The elevators and escalators appear to be very narrow, indicating that not all of these design gaps have been successfully settled.

DalDorp defends the airport against any accusations that it is already out of date.

“We had a lot of time to apply the latest technology at this airport,” he says. “The airport has, in many respects, technical aspects, undergone a very severe redevelopment of the infrastructure.

“We may be the safest airport in the world because we went through very stringent tests after the 2012 disaster.”

But thanks to Covid-19, it will be some time before the systems are stabbed by any major passenger traffic.

It works at low energy

Brandenburg Airport handles more than 40 million passengers via Terminal 1, Terminal 5 and the upcoming Terminal 2 (which will open in the spring of 2021).

Thanks to the pandemic, it is expected to handle around 11,000 passengers only on its first day of operation on November 1, and only 24,000 a week later.

“Of course, Covid times are tough times, but in a year or two we will have a lot of passengers here,” DalDrop told CNN. “People will enjoy this new modern international airport.”

In May, the German carrier Lufthansa, the second largest passenger transport company in Europe, received a plane $ 10 billion to save the state.

She will, along with the budget airline EasyJet, be BER’s biggest player. This role will be celebrated on opening day by two airline planes celebrating a parallel landing on the two runways.

“We need help,” says Daldrup. “All major airlines need help.” But he says the airport’s owners have backed its financing for the coming years in order to provide the assistance needed to tackle the crisis.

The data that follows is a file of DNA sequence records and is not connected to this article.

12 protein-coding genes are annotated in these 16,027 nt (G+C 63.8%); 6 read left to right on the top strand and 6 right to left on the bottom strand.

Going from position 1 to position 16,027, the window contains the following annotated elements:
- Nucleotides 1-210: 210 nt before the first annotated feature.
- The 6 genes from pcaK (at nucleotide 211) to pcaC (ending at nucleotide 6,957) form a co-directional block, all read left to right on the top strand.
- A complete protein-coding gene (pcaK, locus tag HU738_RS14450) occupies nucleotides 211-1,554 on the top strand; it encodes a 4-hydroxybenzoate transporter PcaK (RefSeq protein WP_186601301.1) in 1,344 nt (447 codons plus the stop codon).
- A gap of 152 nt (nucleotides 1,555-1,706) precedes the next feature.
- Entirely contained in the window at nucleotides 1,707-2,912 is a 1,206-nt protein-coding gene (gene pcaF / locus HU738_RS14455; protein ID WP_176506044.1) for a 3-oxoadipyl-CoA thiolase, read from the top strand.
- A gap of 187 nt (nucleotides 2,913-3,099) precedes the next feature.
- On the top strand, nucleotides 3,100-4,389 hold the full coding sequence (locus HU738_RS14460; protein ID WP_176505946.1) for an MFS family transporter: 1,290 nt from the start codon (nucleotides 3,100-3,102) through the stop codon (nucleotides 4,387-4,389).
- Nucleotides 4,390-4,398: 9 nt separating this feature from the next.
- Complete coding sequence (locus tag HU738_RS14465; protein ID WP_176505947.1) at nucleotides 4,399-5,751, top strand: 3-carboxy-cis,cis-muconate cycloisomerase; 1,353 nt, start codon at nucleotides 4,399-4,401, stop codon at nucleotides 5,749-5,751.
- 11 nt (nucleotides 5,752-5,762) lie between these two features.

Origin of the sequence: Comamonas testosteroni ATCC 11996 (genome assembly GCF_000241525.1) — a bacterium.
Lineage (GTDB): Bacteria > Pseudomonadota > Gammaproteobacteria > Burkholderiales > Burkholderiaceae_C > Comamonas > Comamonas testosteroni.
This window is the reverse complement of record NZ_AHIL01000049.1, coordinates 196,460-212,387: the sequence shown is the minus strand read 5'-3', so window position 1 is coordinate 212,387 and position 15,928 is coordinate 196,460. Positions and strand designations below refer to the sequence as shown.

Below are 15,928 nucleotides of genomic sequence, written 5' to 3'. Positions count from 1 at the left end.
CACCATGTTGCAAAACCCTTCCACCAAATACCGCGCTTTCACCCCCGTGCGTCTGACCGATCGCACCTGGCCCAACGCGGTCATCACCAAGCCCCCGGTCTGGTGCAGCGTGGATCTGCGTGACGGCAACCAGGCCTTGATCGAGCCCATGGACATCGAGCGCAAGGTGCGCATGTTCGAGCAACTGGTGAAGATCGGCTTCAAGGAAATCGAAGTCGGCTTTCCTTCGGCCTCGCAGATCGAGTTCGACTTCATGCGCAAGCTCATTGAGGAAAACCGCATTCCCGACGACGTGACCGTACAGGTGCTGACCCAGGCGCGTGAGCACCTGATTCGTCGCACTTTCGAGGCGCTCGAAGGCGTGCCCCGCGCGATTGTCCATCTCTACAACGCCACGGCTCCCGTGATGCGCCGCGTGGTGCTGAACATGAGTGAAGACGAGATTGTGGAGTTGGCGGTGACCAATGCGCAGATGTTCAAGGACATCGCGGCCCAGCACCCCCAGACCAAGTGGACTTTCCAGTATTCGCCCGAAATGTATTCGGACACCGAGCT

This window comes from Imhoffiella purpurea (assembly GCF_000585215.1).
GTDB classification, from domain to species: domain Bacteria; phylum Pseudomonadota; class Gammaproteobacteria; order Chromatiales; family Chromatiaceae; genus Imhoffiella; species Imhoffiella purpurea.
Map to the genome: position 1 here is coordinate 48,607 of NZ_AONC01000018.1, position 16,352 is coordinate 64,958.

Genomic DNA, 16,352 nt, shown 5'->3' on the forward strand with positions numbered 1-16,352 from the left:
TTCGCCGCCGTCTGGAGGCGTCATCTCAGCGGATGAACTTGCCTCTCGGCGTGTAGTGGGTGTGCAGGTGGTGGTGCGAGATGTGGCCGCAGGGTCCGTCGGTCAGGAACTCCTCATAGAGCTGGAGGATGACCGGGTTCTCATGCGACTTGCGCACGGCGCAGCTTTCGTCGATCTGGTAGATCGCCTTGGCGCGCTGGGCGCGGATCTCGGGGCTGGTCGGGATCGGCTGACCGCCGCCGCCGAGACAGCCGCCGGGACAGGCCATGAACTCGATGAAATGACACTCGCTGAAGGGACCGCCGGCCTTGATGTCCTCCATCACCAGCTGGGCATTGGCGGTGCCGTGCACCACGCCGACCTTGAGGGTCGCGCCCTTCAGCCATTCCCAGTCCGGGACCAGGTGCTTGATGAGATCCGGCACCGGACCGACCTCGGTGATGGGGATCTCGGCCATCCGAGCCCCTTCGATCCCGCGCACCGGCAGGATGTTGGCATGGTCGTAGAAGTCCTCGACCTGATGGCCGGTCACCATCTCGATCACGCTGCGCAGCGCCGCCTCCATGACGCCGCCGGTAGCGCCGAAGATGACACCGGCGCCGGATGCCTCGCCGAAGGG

“Everyone knows that the German capital needs a good infrastructure for international communication,” he says. “We want more flights to the United States, New York, San Francisco, Los Angeles, Philadelphia, and many more amazing cities.”

Arguing that the global economy relies on the aforementioned connection, he adds, “the airport industry, airports, and airlines are the backbone of our economic recovery.”

Dalorp claims the airport’s opening is a “hopeful sign.” Noble ambition has always been part of the Brandenburg Airport story, so perhaps it’s safer to say it’s the end of a chapter that has been very embarrassing for a country known for its efficiency.

Back in 2012 – this A disastrous year of Mayan prophecy The opening was met with noise and jazzmatism. However, in 2020, the year disaster truly struck the aviation industry, the celebrations will be very muted.

“There will be no party,” says Dalorp.